Best Sellers, The New Republic and Waugh

The current issue of The New Republic reviews an academic study of the best-selling novel. This is The Best Seller Code by Jodie Archer and Matthew Jockers. The book is based on an analysis of 20,000 novels published in the US, from which they developed an algorithm that would predict which books would become best sellers. It was accurate 80% of the time. The analysis can be applied to any novel.

Waugh was not a best-selling author in the US until he scored with Brideshead Revisited. He did not aim for popularity with the book, but thought it would be a literary masterpiece. After it proved popular, particularly in the US, he was rather embarrassed by it. But he repeated his success a few years later with The Loved One. Neither of these novels was a number 1 bestseller on the New York Times list, but both had sufficient US sales to be considered among the bestselling novels of their year. 

The New Republic’s reviewer (William Giraldi) considers the criteria for a bestseller selection and quotes Waugh:

[The authors] ably show that verisimilitude rules the bestseller list and always has: Readers savor the sentimental preciousness of seeing familiar human predicaments dramatized. Bestsellers usually have plenty of feeling to impart, which fits in well with our current autocracy of emotion…This rabid realism comes as no surprise; once a writer disposes of it he becomes obliged to rely on sophisticated language that recruits the imagination of his readers. If there’s one thing the average bestselling writer can’t ever pull off, it’s language. Remember Evelyn Waugh’s relevant admission: “I regard writing not as an investigation of character but as an exercise in the use of language.” For bestsellers, the plot’s the thing; the dynamism and dimensions of language are rather beside the point. The marketplace can’t and won’t measure merit, and it’s perfectly okay with that.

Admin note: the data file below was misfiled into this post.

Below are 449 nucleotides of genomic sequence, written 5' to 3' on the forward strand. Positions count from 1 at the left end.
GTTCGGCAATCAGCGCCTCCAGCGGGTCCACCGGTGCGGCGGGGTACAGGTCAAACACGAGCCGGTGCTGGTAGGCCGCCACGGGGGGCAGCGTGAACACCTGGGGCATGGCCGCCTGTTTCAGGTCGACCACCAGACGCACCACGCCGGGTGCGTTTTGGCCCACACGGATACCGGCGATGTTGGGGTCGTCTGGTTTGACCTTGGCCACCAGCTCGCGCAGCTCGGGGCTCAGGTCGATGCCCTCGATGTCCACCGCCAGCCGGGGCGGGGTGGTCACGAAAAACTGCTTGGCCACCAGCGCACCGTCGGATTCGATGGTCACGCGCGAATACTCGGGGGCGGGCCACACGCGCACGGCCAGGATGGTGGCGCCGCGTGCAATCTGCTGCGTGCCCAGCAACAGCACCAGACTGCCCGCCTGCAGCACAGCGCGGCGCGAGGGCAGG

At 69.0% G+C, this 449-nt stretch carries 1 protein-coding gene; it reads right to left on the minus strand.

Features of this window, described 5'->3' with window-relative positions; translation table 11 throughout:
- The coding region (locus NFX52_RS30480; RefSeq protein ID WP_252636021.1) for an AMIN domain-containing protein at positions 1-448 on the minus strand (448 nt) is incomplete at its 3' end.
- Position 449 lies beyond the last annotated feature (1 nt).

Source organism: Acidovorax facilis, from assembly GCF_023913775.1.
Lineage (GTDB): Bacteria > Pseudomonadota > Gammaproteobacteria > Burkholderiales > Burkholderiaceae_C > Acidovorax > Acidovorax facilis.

One can only wonder whether either of Waugh’s US bestsellers would have been predicted as such by the computer review. 

The Loved One appears in another context. Booksellers Barnes & Noble discuss the best novels about what they call “Old Hollywood”. This is defined as novels about 

classic movies, glamorous movie stars, true crime, lush romance, bitter disillusionment, and of course a dash of noir, all tucked away behind Los Angeles’s seemingly perfect, sun-shiny facade.

The standard novels in this category are The Day of the Locust, What Makes Sammy Run, and Play It as It Lays. But B&N name 6 others that they believe deserve to be included in the canon, and among them is The Loved One:

Sometimes it takes an outsider’s perspective to see something for what it really is. Prolific English writer Waugh went for the satiric jugular in this account of Brits living in 1940s Los Angeles and working in the entertainment industry… A bone-dry, hilarious look at the absurdity of Hollywood and those who become trapped trying to maintain careers as writers or publicists in an ever-fickle industry.

Others on the list of deserving Old Hollywood novels include Stuart O’Nan’s West of Sunset which is a fictionalized story of Scott Fitzgerald’s last years in the city. 

Waugh’s other best seller is among the books mentioned in an article in the Herald Scotland about novels with a “house at their heart”:

Evelyn Waugh’s evocation of Brideshead, based on the medieval Madresfield Court in Worcestershire, is an unforgettable setting, the mansion embodying the encrusted, tortured and increasingly outdated values of the family it housed. 

Other “home-based” novels discussed in Rosemary Goring’s article include Bleak House, Rebecca and TV presenter Kristy Wark’s first novel The Legacy of Elizabeth Pringle.

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